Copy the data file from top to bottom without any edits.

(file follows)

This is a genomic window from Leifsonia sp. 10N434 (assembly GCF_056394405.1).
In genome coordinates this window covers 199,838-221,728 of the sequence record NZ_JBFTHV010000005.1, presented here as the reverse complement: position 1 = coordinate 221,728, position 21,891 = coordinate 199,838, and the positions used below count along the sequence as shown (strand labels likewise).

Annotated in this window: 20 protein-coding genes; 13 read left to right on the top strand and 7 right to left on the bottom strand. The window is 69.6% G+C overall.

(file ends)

This is a genomic window from Leifsonia sp. 10N434 (assembly GCF_056394405.1).
In genome coordinates this window covers 199,838-221,728 of the sequence record NZ_JBFTHV010000005.1, presented here as the reverse complement: position 1 = coordinate 221,728, position 21,891 = coordinate 199,838, and the positions used below count along the sequence as shown (strand labels likewise).

Annotated in this window: 20 protein-coding genes; 13 read left to right on the top strand and 7 right to left on the bottom strand. The window is 69.6% G+C overall.